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When Can You Serve Someone via Publication in a Newspaper?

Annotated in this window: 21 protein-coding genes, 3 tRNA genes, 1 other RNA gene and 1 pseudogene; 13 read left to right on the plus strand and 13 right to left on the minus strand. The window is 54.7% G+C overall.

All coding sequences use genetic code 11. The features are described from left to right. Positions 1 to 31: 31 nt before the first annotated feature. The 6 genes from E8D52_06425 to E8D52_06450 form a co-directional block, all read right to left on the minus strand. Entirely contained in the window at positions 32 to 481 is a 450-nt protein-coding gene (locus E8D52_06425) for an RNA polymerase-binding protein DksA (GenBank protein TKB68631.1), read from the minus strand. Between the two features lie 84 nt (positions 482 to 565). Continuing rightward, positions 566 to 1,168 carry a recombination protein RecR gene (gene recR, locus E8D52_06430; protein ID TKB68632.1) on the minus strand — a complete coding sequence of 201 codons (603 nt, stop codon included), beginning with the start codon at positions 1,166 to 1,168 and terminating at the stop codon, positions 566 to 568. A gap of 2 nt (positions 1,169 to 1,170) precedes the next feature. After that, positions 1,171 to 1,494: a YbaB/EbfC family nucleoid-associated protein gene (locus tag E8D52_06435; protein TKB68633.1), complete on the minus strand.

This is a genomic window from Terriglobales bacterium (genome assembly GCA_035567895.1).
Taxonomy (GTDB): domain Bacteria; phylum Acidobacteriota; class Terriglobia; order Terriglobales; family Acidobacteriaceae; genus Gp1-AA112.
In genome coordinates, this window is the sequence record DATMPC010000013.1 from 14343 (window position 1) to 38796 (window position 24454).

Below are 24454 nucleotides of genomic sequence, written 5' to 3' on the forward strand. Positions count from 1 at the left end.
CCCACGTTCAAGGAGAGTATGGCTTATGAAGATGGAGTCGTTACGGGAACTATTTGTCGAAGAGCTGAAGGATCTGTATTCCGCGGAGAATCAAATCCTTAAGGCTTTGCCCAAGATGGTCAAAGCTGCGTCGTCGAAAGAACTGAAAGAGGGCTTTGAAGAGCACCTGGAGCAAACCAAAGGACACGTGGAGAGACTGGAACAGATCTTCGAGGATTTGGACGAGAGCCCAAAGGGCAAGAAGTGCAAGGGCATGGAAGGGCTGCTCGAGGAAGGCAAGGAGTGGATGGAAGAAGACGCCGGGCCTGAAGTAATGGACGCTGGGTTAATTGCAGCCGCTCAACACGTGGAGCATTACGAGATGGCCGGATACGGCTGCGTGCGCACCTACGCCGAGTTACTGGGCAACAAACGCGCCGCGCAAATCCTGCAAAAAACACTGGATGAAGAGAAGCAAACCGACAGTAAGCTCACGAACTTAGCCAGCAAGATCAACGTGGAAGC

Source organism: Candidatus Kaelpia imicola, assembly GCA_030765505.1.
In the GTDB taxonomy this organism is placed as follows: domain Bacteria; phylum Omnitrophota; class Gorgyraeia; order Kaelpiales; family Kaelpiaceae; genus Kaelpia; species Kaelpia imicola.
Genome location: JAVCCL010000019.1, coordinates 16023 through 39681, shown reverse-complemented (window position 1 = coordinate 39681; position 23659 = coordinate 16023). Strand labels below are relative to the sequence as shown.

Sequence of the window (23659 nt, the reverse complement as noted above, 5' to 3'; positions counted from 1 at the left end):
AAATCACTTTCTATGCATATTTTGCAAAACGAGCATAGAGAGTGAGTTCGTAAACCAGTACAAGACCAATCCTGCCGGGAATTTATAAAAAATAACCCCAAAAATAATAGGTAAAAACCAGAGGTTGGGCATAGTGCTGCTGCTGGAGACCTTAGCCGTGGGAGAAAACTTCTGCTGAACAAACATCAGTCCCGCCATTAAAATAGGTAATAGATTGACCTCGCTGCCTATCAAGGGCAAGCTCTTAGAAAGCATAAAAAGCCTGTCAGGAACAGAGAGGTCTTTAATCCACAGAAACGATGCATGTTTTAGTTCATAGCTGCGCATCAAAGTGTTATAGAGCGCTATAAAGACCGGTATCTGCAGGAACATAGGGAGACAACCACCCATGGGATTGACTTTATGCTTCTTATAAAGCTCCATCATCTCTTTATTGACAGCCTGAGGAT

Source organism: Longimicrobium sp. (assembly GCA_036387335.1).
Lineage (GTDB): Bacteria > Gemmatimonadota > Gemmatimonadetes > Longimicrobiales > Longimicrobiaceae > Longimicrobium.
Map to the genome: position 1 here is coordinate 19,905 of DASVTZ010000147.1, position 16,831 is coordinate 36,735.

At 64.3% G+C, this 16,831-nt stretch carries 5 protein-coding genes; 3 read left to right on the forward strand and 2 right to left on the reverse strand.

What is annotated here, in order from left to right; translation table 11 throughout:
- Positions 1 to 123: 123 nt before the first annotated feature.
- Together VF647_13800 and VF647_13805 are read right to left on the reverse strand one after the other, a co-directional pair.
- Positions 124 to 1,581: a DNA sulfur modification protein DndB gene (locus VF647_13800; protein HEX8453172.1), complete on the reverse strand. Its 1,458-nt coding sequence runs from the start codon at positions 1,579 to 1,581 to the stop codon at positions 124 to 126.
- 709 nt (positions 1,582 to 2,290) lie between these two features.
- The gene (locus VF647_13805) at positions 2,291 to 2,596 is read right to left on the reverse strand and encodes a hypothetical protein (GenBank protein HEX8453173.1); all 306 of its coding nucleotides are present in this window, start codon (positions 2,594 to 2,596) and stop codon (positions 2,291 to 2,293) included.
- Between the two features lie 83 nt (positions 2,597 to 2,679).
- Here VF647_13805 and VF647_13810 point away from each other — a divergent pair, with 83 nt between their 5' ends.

Serving the other side with notice of a lawsuit is typically done in person or through the mail. In some cases, however, a person may be served by publication in a newspaper. Following the filing of a complaint -- the document which describes the lawsuit and identifies the parties involved -- the party filing the lawsuit must complete what is known as "service of process." There are typically very specific rules for how service must be completed, depending on the type of case and the jurisdiction in which it is being filed. Generally speaking, however, when can you serve process via publication? When All Else Fails... Typically, a plaintiff is first required to attempt to locate the defendant and serve him or her through personal service -- in which a defendant is personally handed the summons and complaint -- or substitute service in which the papers are left at a defendant's home or business, or delivered via certified mail. Many times, a person who may not know where to find a defendant can hire a professional process server to accomplish service of process. However, when the defendant is unable to be located or avoids being served by other means, a plaintiff may be able to request to serve the defendant via publication, usually in a newspaper or other widely distributed publication. The notice is then posted in a newspaper or publication approved by the court for the required length of time. In California family law cases, for example, the required document must be published once a week for four weeks in a row. How Does Service by Publication Work? Service of process is intended to put the defendant on notice of a lawsuit and give him the opportunity to defend himself should he so choose. In order to proceed with the lawsuit, the plaintiff filing the lawsuit must show that he has put the defendant on notice by showing proof of service. In the event that service by publication is allowed, the defendant is typically considered to have been put on constructive notice. Constructive notice does not require that the defendant ever actually received notice of the lawsuit, only that the means by which process was legally sufficient to fulfill the notice requirement. If you need help with your lawsuit, a lawyer who specializes in civil litigation can explain the legal options available for service of process. You can also find more tips for how to sue at FindLaw's section on Filing a Lawsuit. Related Resources: Find a Lawyer by Practice Area and Location (FindLaw) Legal How-To: Responding to a Lawsuit (FindLaw's Law and Daily Life) Proof of Service Can Often Prove Tricky (FindLaw's Law and Daily Life) Kesha, Dr. Luke's Lawsuit, and the Chicken-Sticker Process Server (FindLaw's Celebrity Justice)